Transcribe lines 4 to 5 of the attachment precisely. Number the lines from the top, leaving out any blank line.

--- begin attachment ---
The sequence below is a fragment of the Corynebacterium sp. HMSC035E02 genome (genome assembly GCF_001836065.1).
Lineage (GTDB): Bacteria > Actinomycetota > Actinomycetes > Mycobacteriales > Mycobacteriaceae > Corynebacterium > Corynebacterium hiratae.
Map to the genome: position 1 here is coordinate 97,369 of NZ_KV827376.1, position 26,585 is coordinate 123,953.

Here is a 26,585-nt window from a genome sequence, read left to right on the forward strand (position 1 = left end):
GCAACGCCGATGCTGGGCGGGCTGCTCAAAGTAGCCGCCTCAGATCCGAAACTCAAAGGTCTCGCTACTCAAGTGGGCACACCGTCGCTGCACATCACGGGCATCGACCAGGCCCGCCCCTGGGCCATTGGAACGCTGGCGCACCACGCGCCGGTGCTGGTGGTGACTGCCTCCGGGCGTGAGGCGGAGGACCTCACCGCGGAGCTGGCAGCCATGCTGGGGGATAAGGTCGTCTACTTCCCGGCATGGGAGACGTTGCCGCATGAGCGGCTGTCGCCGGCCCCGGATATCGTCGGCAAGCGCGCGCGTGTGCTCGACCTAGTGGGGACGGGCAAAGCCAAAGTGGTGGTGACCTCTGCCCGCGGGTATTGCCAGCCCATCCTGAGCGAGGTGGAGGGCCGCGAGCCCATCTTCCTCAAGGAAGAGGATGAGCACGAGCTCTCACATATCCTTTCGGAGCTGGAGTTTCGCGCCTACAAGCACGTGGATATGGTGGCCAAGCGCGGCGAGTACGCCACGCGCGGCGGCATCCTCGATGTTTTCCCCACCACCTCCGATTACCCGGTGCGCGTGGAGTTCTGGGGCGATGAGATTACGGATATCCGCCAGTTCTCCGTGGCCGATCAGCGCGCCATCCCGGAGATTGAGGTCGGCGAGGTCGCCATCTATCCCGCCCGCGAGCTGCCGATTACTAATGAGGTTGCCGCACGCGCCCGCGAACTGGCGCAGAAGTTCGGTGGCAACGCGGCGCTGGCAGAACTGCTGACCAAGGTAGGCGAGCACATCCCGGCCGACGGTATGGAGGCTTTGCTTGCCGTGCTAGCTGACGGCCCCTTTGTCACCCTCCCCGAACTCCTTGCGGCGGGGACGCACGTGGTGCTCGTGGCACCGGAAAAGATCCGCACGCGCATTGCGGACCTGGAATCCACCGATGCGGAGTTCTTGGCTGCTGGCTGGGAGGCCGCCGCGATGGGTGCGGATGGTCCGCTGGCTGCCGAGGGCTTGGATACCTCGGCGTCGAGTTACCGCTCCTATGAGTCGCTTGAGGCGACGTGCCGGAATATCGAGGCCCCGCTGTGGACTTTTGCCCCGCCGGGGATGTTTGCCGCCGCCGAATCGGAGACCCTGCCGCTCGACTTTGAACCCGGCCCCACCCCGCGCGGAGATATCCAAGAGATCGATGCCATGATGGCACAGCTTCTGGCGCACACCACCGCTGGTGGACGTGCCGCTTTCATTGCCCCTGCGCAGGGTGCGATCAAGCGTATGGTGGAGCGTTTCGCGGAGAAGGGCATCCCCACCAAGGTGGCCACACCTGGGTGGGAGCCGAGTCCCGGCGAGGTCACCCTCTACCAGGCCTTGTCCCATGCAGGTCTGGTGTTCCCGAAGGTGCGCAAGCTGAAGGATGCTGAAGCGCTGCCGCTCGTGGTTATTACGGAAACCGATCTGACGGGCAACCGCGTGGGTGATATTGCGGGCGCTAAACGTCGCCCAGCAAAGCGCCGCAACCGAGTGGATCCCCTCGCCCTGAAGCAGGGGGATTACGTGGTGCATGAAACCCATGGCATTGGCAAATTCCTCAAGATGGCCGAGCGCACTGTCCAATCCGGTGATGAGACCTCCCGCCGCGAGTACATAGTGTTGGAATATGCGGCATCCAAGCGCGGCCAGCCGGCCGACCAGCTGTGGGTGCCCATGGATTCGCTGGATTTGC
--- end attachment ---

Here is a 26,585-nt window from a genome sequence, read left to right on the forward strand (position 1 = left end):
GCAACGCCGATGCTGGGCGGGCTGCTCAAAGTAGCCGCCTCAGATCCGAAACTCAAAGGTCTCGCTACTCAAGTGGGCACACCGTCGCTGCACATCACGGGCATCGACCAGGCCCGCCCCTGGGCCATTGGAACGCTGGCGCACCACGCGCCGGTGCTGGTGGTGACTGCCTCCGGGCGTGAGGCGGAGGACCTCACCGCGGAGCTGGCAGCCATGCTGGGGGATAAGGTCGTCTACTTCCCGGCATGGGAGACGTTGCCGCATGAGCGGCTGTCGCCGGCCCCGGATATCGTCGGCAAGCGCGCGCGTGTGCTCGACCTAGTGGGGACGGGCAAAGCCAAAGTGGTGGTGACCTCTGCCCGCGGGTATTGCCAGCCCATCCTGAGCGAGGTGGAGGGCCGCGAGCCCATCTTCCTCAAGGAAGAGGATGAGCACGAGCTCTCACATATCCTTTCGGAGCTGGAGTTTCGCGCCTACAAGCACGTGGATATGGTGGCCAAGCGCGGCGAGTACGCCACGCGCGGCGGCATCCTCGATGTTTTCCCCACCACCTCCGATTACCCGGTGCGCGTGGAGTTCTGGGGCGATGAGATTACGGATATCCGCCAGTTCTCCGTGGCCGATCAGCGCGCCATCCCGGAGATTGAGGTCGGCGAGGTCGCCATCTATCCCGCCCGCGAGCTGCCGATTACTAATGAGGTTGCCGCACGCGCCCGCGAACTGGCGCAGAAGTTCGGTGGCAACGCGGCGCTGGCAGAACTGCTGACCAAGGTAGGCGAGCACATCCCGGCCGACGGTATGGAGGCTTTGCTTGCCGTGCTAGCTGACGGCCCCTTTGTCACCCTCCCCGAACTCCTTGCGGCGGGGACGCACGTGGTGCTCGTGGCACCGGAAAAGATCCGCACGCGCATTGCGGACCTGGAATCCACCGATGCGGAGTTCTTGGCTGCTGGCTGGGAGGCCGCCGCGATGGGTGCGGATGGTCCGCTGGCTGCCGAGGGCTTGGATACCTCGGCGTCGAGTTACCGCTCCTATGAGTCGCTTGAGGCGACGTGCCGGAATATCGAGGCCCCGCTGTGGACTTTTGCCCCGCCGGGGATGTTTGCCGCCGCCGAATCGGAGACCCTGCCGCTCGACTTTGAACCCGGCCCCACCCCGCGCGGAGATATCCAAGAGATCGATGCCATGATGGCACAGCTTCTGGCGCACACCACCGCTGGTGGACGTGCCGCTTTCATTGCCCCTGCGCAGGGTGCGATCAAGCGTATGGTGGAGCGTTTCGCGGAGAAGGGCATCCCCACCAAGGTGGCCACACCTGGGTGGGAGCCGAGTCCCGGCGAGGTCACCCTCTACCAGGCCTTGTCCCATGCAGGTCTGGTGTTCCCGAAGGTGCGCAAGCTGAAGGATGCTGAAGCGCTGCCGCTCGTGGTTATTACGGAAACCGATCTGACGGGCAACCGCGTGGGTGATATTGCGGGCGCTAAACGTCGCCCAGCAAAGCGCCGCAACCGAGTGGATCCCCTCGCCCTGAAGCAGGGGGATTACGTGGTGCATGAAACCCATGGCATTGGCAAATTCCTCAAGATGGCCGAGCGCACTGTCCAATCCGGTGATGAGACCTCCCGCCGCGAGTACATAGTGTTGGAATATGCGGCATCCAAGCGCGGCCAGCCGGCCGACCAGCTGTGGGTGCCCATGGATTCGCTGGATTTGC